Vineyard ownership and estate planning

On Behalf of | Oct 15, 2021 | Estate Planning |

Wineries, especially when kept as family businesses, are expected to incur high rates if they don’t adjust their tax plans now. California is anticipating a tax season with hikes that all farmers should be aware of. If your land is a part of your business, then estate planning now can give you protection against the tax liabilities ahead. A business that doesn’t prepare for an estate transfer may end up becoming the property of anyone. Estate planning for wineries in California might require you to update your estate by looking for the following.

Changing laws

With a new administration in office, your estate plan has to account for the changes in tax laws that are underway. These laws specifically affect estates with high net worth and their likely heirs. The heirs of these estates, however, benefit if their decedents can plan for estate taxes now. In 2021, you have up to $11.7 million, for example, that can be passed to your heirs tax-free. This amount is expected to drop to as low as $3.5 million by the year 2025. Estate planning can help you reduce or eliminate tax liability for your heirs.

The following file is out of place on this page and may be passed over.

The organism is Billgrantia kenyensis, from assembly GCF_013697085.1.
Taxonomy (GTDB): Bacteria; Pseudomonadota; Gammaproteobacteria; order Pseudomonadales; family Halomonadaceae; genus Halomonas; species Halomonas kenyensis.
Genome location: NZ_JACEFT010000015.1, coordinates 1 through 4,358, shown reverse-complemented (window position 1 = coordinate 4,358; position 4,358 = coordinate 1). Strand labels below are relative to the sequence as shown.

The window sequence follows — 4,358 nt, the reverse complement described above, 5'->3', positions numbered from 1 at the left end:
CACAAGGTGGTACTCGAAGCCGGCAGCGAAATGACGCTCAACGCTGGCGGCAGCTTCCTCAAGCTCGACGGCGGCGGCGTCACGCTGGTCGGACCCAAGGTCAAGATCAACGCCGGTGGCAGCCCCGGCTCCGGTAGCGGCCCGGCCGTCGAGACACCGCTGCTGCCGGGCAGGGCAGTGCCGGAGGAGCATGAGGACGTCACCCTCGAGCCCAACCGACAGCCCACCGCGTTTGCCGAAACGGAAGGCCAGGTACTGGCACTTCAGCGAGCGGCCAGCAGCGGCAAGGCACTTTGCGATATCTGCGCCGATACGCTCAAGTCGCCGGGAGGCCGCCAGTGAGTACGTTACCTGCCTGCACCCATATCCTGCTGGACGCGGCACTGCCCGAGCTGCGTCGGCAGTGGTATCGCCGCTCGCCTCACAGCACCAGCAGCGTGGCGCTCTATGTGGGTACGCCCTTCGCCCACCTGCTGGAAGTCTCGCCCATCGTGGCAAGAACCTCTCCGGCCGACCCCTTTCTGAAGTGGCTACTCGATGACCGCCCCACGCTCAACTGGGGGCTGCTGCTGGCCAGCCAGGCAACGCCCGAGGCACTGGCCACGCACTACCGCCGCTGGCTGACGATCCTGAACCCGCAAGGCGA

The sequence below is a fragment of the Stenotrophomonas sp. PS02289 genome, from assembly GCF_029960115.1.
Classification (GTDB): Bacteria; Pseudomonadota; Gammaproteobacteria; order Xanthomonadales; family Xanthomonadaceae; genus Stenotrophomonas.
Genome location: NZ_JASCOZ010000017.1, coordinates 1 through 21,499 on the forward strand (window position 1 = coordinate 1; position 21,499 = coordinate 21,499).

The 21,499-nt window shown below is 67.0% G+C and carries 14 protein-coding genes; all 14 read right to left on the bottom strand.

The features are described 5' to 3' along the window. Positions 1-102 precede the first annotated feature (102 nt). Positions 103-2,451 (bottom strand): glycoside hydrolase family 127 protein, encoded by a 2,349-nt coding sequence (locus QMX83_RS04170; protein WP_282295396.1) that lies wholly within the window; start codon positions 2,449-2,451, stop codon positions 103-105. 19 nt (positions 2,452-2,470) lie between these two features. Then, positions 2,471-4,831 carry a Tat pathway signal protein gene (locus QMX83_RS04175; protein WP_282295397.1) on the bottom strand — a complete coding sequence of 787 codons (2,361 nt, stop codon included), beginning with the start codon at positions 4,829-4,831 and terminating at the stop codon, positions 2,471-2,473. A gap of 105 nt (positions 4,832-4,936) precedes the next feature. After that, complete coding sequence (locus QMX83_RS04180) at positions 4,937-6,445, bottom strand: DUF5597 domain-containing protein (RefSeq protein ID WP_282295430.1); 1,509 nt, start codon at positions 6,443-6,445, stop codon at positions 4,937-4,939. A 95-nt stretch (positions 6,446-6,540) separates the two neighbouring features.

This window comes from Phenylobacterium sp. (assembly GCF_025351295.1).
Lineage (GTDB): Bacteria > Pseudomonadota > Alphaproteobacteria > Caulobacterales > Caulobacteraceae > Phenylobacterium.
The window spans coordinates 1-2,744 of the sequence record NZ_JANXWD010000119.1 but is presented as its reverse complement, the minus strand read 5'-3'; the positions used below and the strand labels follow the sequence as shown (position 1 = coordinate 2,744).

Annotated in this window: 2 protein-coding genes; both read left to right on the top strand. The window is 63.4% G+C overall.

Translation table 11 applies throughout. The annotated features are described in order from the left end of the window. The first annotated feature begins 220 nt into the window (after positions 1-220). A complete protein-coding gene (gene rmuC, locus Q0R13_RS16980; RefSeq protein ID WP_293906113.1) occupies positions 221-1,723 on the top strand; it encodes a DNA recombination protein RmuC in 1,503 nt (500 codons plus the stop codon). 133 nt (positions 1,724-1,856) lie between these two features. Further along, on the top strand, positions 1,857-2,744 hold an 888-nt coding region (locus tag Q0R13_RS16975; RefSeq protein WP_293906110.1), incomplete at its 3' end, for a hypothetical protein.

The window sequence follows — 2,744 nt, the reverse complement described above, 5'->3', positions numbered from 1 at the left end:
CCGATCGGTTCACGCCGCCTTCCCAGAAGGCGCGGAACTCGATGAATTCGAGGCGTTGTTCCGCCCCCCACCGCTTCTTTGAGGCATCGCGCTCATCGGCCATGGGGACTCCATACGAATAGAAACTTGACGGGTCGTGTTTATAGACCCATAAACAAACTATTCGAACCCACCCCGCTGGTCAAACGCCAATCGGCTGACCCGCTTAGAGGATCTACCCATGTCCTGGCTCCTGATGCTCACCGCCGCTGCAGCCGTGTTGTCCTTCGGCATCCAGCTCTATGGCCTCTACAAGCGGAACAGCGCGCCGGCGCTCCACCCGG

Performance of the wine market

Operating as a business calls for you to generate leads and then sales, but neither of these are guaranteed to a winery or vineyard. As a business, your valuation is largely based on your sales. In some cases, there are benefits to a lower valuation, but in such examples, like a global natural disaster, tax benefits don’t last indefinitely. Estate planning with a professional can adjust your estate to remain in line with beneficial tax laws.

Estate planning to offset the loss

Estate planning can help you to retain favorable tax obligations if you start now. Estates function better when they’re updated every three to five years. Today, there are assets that are eligible for protection from tax hikes. Your assets need to be considered as part of your protection plan within an estate transfer. Make sure to meet with a qualified estate attorney to discuss these tax planning matters sooner rather than later to be able to take advantage of some strategies that may not be available for much longer!

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